La Bayamesa


La Bayamesa
El Himno de Bayamo
English: The Bayamo Anthem
La bayamesa.gif

National anthem of
 Cuba

Also known as La Bayamesa
English: The Bayamo Song
Lyrics Perucho Figueredo
Music Perucho Figueredo (Antonio Rodriguez-Ferrer musical introductory notes), 1867
Adopted 1902
Music sample
La Bayamesa (Instrumental)

El Himno de Bayamo (The Bayamo Anthem) is the national anthem of Cuba. It was first performed during the Battle of Bayamo in 1868. Perucho Figueredo, who took part in the battle, wrote and composed the song. The melody, also called La Bayamesa, was composed by Figueredo in 1867. On October 20, 1868 the Cuban forces obtained the capitulation of the Spaniard authorities in Bayamo, the jubilant people surrounded Figueredo and asked him to write an anthem with the melody they were humming. Right on the saddle of his horse, Figueredo wrote the lyrics of the anthem, which was longer than the current official version. Figueredo was captured and executed by the Spaniards two years later. Just before the firing squad received the Fire command, Figueredo shouted the line from his anthem: Morir por la Patria es vivir. Officially adopted in 1902, the anthem was retained after the revolution of 1959. The arrangement commonly used, without credit in Cuba, is believed to be that of José Norman, author of Cuban Pete [1]. The Cuban composer Antonio Rodriguez-Ferrer, was the author of the musical introductory notes to the Cuban national anthem.[1]

In addition to the Himno de Bayamo, there are two other well-known Cuban songs called La Bayamesa. The first Bayamesa was composed in 1851 by Carlos Manuel de Céspedes and José Fornaris at the request of their friend Francisco Castillo Moreno, who is sometimes also credited with the lyrics. Many years later, in 1918, the composer and trovador Sindo Garay, from Santiago de Cuba, composed a song that he called Mujer Bayamesa; popular usage shortened the title to La Bayamesa.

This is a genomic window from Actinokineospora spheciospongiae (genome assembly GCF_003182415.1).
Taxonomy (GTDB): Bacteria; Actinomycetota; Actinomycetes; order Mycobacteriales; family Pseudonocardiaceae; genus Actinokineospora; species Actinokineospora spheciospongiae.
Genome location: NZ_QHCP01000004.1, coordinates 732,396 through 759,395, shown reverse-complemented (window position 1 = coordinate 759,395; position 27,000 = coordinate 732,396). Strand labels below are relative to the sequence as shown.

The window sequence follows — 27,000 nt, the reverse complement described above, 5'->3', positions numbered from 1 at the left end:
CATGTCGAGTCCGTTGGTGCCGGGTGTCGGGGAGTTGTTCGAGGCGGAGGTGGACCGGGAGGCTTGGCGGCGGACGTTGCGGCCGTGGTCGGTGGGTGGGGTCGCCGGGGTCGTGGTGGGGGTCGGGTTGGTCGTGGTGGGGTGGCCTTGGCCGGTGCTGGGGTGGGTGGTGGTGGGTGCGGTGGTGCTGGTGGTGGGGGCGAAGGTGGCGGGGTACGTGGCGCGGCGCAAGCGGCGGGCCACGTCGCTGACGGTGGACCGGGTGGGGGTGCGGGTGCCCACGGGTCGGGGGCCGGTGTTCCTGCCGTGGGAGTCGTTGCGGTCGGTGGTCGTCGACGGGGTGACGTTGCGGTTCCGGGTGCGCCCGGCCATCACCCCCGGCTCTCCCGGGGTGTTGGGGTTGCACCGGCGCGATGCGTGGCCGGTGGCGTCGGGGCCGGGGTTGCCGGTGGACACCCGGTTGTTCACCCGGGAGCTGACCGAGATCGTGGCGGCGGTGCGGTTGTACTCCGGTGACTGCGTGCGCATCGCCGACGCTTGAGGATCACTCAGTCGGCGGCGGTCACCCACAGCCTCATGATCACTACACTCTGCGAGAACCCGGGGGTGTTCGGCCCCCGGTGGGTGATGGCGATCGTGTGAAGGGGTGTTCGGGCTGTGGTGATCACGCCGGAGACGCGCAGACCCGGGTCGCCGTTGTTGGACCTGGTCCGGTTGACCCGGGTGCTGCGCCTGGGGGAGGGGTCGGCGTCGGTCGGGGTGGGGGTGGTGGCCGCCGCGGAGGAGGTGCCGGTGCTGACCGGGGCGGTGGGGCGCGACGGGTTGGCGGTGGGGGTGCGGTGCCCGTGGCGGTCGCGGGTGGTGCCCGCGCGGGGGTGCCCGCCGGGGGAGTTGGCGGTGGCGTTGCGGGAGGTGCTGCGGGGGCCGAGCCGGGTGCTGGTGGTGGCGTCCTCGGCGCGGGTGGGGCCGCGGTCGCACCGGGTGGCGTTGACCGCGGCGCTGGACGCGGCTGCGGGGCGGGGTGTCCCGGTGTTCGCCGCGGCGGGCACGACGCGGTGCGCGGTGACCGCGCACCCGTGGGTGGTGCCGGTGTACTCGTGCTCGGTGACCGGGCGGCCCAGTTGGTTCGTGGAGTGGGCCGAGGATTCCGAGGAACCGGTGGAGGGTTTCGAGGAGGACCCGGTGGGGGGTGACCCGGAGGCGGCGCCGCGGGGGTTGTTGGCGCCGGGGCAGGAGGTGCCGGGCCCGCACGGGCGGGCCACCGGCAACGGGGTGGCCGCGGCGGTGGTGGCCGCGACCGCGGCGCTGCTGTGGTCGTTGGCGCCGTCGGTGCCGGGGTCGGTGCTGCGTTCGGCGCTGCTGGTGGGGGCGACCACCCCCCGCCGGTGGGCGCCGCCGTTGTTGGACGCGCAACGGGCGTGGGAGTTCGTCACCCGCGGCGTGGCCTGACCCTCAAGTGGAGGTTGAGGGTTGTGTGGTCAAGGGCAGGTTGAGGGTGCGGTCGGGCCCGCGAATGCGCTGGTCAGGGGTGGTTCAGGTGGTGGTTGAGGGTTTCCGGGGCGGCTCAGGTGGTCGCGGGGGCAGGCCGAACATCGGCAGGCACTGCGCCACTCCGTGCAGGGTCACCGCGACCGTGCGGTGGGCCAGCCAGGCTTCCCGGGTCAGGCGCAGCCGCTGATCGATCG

Lyrics

Originally the song had six stanzas. The last four stanzas were excluded in 1902. First, because it hurt the pride of the Spanish. Furthermore, it was well seen in the lyrics of one nation to another is not respected. Another important aspect is that it was too long compared to most of the hymns.


Spanish lyrics Translation
First stanza

¡Al combate, corred, Bayameses!,
Que la patria os contempla orgullosa;
No temáis una muerte gloriosa,
Que morir por la patria es vivir.

Hasten to battle, men of Bayamo!
The motherland looks proudly to you;
Do not fear a glorious death,
Because to die for the fatherland is to live.

Second stanza

En cadenas vivir es vivir
En afrenta y oprobio sumido,
Del clarín escuchad el sonido;
¡A las armas, valientes, corred!

To live in chains is to live
In dishonour and ignominy,
Hear the clarion's call;
Hasten, brave ones, to battle!

Third stanza (excluded)

No temáis; los feroces íberos
son cobardes cual todo tirano
no resisten al bravo cubano;
para siempre su imperio cayó.

Fear not the fierce Iberian
which all are cowardly tyrant
not resist the brave Cuban
forever the empire fell.

Fourth stanza (excluded)

¡Cuba libre! Ya España murió,
su poder y su orgullo ¿do es ido?
¡Del clarín escuchad el sonido
¡¡a las armas!!, valientes, corred!

Free Cuba! Spain already died,
their power and pride is gone do?
Hear the sound of the bugle
To arms!, Brave, run!

Fifth stanza (excluded)

Contemplad nuestras huestes triunfantes
contempladlos a ellos caídos,
por cobardes huyen vencidos:
por valientes, supimos triunfar!

Behold our hosts triumphant
behold it to them fallen
overcome by fleeing cowards:
by brave, we found success!

Sixth stanza (excluded)

¡Cuba libre! podemos gritar
del cañón al terrible estampido.
¡Del clarín escuchad el sonido,
¡¡a las armas!!, valientes, corred!

Free Cuba! We shout
the terrible roar of the cannon.
Hear the sound of the trumpet,
To arms!, Brave, run!


References

  1. ^ Symbols of the Cuban nation

External links


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